The 9-minute, at-home Pilates workout that targets every muscle of your core
Welcome to Trainer of the Month Club, our brand-new fitness series, where we tap the coolest, most in-the-know fitness leaders to create a month-long fitness challenge. On Mondays, we have our “sweat drops,” where you’ll get access to the week’s workout that you can follow along at home. This week, Kimmy Kellum from East River Pilates is taking us through a Pilates workout focused on your core and glutes.
As I browse fitness classes to take, these days, those that target “abs and ass” seem to be in excess. There’s just something so satisfying about working your glutes and core in one workout. So I’m thrilled to present this week’s Trainer of the Month Club workout from East River Pilates founder Kimmy Kellum—a Pilates sesh that’s going to work your booty and core all in one go.
“This is an obliques and outer thighs workout, or, in other words: abs and ass,” says Kellum in this week’s video. All you’re going to need is a mini stability ball, or you can grab a blanket and roll it up. These props are simply to increase your range of motion for more of a challenge, since you’re balancing your torso on top of it the entire time (we’re working on balance, too!).
In the course of nine minutes, you’re going to feel your obliques, your bum, your outer thighs, and your abdominal muscles burn—trust me. Let’s get to it, shall we?
The Pilates core workout to try at home now
Start with all of these exercises on the left side, and once you’ve completed them, for round two, switch to your right side and repeat them from beginning to end.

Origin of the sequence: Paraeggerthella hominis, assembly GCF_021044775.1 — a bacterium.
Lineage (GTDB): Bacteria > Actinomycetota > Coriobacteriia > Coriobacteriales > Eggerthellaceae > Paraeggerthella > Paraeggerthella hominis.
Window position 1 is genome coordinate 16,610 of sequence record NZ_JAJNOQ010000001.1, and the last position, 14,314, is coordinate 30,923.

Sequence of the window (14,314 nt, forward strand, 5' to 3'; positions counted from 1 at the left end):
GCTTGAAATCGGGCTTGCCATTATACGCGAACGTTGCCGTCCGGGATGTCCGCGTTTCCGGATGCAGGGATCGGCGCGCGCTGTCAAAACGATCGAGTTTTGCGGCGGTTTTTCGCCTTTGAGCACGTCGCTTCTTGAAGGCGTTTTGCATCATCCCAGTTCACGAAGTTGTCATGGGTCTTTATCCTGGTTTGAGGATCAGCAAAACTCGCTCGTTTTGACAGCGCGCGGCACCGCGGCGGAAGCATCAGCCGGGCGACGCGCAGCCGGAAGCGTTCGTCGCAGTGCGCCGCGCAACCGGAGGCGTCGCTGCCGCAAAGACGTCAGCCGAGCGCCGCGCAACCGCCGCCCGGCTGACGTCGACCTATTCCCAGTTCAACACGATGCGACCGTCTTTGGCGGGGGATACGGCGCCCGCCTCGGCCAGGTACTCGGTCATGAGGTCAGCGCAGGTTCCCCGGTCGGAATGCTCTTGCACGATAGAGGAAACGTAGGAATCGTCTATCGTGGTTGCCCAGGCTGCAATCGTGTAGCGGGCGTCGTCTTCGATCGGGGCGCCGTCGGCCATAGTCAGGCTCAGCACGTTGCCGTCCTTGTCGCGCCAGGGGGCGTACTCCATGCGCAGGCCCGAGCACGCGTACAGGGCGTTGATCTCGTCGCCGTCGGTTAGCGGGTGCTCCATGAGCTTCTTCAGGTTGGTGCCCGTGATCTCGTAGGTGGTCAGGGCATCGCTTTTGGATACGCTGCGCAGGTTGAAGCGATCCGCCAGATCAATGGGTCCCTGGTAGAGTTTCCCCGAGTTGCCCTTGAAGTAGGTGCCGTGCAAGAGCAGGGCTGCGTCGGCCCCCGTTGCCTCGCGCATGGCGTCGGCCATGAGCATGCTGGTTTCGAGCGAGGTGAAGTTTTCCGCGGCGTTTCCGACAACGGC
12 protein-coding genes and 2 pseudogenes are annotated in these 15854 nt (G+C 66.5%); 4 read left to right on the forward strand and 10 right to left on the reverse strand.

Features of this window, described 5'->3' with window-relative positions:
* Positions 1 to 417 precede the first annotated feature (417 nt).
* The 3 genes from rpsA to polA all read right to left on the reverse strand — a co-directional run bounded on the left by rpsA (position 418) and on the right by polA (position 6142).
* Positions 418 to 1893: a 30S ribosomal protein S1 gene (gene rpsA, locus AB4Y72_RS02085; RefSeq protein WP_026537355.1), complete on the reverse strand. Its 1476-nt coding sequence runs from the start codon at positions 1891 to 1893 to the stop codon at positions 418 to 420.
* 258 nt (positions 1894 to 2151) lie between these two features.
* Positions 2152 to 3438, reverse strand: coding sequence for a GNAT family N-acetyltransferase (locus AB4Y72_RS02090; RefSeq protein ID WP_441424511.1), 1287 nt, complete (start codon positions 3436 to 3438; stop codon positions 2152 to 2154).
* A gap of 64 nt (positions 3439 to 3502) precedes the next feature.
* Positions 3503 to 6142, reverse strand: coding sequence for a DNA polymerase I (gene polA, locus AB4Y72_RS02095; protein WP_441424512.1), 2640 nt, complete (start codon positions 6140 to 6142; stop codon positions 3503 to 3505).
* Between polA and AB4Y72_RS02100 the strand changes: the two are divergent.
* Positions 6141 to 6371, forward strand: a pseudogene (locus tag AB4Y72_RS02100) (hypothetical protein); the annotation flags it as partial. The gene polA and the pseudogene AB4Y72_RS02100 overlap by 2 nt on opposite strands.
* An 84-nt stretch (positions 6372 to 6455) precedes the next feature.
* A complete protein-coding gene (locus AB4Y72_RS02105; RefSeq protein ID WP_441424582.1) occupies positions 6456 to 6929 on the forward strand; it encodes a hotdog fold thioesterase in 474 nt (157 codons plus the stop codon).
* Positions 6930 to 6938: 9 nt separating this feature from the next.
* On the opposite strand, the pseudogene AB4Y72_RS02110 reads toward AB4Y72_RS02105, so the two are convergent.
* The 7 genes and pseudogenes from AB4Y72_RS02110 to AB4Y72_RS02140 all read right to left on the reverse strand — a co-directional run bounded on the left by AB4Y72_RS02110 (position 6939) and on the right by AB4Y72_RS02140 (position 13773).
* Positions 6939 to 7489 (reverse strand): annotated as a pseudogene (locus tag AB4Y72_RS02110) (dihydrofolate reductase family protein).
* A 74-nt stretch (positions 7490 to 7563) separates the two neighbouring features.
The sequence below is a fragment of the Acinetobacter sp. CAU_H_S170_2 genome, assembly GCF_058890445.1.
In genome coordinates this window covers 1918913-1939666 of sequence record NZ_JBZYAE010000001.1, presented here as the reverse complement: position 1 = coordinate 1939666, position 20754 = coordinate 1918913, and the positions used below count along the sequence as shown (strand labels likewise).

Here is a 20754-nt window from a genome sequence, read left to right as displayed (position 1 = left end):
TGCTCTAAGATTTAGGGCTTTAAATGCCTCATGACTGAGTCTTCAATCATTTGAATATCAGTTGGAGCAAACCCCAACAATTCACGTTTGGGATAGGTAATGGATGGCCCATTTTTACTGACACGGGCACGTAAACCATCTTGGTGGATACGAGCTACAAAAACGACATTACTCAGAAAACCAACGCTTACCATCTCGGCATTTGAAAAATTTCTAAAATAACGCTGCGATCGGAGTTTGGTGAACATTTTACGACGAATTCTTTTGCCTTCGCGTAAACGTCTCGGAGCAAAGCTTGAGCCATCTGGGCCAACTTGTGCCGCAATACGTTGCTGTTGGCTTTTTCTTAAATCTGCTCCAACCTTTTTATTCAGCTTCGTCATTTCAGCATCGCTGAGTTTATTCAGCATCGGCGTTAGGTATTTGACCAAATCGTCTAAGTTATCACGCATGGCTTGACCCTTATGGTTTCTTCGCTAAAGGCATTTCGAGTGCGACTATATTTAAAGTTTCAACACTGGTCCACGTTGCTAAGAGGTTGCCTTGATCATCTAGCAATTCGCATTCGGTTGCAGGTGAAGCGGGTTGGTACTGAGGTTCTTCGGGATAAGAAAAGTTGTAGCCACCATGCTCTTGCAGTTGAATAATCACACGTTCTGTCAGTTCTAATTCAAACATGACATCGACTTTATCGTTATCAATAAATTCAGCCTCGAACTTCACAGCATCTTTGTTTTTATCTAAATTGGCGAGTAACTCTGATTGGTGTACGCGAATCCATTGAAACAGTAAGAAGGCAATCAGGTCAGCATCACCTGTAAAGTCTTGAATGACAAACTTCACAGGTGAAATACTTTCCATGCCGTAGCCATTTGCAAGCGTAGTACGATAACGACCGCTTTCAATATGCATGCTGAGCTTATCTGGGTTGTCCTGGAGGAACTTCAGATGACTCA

1. Oblique curl: Start by positioning your body in the right place. Make sure the ball is in the center of your torso, and lie down. If you have a slightly longer torso, move it higher up, if your torso is shorter, move it lower down on your body. The bottom leg is at 90 degrees at the knee and hip, and the top leg is extended long with your spine. Lie onto the ball to test your balance—this is the hardest part. While keeping the legs anchored down, with the bottom arm tucked in and top arm open, take a deep breath in. As you exhale, draw your bellybutton back into your spine. Your pelvic floor is lifting as you press into the ball and lift your chest. Your legs don’t change position. Your bottom arm opens and closes as you lower down.
2. Oblique curl with leg lift: Hold your torso up, and as you lift the leg, try not to move your pelvis. Keep the top hip stacked on the bottom hip. Exhale, pressing down into the bottom knee and inhale to fold in and lower. When your torso is up, your leg is lifted—then you lower it all down. Hold it up there for some pulses. Your hand can be on your hip for a modification, or you can keep your hands behind your head if you’re advanced. Add a leg lift if you want, too. Then, stretch it all out.
3. Oblique twist with knee pull: Meet back up into a lift. Extend your bottom leg so you have more pressure and more of a base. Bend the top knee and twist towards that leg, and inhale to come back to center. Squeeze your gluteus medius muscle to pull that knee in. Use a slight extension of the hip joint as you reach your leg slightly behind your body. Exhale twist, inhale to center.
4. Leg lift: Hold your hand on your hip and just lift the upper leg, then lower all the way to the floor. A modification is that you can let your head be down and your elbow lower to the floor, but keep your lats engaged so you’re lifting slightly off of the ball. Don’t let your head be out of alignment of your spine. For an extra challenge, you can lift your torso. Keep breathing as naturally as possible.
5. Leg circle: Point your toes and take little circles with that upper leg. Keep them tiny, or you can go bigger—the bigger the circles, the harder they are. Then reverse the direction. When you’re done, stretch out your body.
For more workouts like this, try Kellum’s full-body Pilates workout, or her Pilates glutes workout that is all about that peach.
This content was originally published here.